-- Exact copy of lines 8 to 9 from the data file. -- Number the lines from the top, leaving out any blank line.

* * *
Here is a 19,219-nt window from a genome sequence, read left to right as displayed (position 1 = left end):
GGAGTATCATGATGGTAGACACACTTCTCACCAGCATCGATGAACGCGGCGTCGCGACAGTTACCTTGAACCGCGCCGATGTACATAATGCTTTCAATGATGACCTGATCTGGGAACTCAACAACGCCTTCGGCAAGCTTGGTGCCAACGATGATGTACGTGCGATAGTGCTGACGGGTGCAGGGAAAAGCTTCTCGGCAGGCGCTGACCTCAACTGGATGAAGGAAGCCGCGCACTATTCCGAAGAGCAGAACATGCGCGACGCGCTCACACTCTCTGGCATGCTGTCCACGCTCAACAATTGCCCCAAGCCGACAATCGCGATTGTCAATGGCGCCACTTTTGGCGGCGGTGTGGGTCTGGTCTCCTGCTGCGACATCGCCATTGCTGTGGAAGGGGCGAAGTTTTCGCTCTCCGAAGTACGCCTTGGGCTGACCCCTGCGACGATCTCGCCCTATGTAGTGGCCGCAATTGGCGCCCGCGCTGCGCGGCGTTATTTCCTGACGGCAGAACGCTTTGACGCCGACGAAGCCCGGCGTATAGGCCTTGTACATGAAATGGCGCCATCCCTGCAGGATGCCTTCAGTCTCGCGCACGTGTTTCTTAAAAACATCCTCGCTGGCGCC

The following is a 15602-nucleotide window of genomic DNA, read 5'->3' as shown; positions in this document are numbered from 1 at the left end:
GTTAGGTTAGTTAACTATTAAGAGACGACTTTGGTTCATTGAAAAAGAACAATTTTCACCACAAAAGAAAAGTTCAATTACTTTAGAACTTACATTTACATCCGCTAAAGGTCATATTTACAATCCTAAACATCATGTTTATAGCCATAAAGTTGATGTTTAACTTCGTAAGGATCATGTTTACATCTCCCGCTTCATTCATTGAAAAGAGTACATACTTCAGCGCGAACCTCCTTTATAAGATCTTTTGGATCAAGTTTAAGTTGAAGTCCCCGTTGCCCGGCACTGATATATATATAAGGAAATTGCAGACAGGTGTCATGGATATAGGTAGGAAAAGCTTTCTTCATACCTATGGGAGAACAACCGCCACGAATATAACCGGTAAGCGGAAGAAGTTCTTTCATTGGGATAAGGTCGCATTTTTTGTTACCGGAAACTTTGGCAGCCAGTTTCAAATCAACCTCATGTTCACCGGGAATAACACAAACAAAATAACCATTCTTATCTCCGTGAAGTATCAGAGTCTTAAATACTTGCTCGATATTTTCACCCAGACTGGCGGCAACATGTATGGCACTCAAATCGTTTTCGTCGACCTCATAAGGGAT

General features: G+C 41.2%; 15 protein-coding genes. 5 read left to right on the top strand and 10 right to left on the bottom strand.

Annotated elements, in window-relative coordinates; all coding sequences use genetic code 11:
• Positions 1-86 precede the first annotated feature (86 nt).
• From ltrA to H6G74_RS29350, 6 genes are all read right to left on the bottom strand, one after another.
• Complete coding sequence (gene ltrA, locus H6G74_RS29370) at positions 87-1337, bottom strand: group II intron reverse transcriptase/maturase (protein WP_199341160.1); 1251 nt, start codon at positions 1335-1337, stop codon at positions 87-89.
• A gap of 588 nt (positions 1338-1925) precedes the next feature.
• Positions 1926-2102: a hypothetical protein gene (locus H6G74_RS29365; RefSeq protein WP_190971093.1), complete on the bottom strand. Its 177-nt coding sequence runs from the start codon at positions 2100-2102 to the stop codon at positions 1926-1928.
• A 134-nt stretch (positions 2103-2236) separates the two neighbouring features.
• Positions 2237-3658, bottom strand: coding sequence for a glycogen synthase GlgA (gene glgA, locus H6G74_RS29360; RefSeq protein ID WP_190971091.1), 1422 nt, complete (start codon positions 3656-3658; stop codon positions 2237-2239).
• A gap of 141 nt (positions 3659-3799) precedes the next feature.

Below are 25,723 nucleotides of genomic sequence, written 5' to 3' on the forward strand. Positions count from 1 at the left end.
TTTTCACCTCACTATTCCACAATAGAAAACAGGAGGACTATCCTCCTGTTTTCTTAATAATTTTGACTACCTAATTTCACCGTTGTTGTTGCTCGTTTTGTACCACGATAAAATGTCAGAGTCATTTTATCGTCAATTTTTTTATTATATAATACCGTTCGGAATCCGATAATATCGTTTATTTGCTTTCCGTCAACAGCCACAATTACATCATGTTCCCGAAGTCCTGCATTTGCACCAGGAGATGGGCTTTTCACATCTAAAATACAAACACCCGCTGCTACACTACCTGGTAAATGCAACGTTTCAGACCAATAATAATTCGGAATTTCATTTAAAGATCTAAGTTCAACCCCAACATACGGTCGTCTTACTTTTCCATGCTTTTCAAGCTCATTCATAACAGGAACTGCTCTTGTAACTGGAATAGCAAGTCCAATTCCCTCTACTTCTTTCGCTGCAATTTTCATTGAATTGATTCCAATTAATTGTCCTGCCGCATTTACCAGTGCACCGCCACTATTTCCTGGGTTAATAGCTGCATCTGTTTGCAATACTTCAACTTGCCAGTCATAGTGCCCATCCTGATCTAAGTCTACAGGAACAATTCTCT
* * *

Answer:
• From ltrA to H6G74_RS29350, 6 genes are all read right to left on the bottom strand, one after another.
• Complete coding sequence (gene ltrA, locus H6G74_RS29370) at positions 87-1337, bottom strand: group II intron reverse transcriptase/maturase (protein WP_199341160.1); 1251 nt, start codon at positions 1335-1337, stop codon at positions 87-89.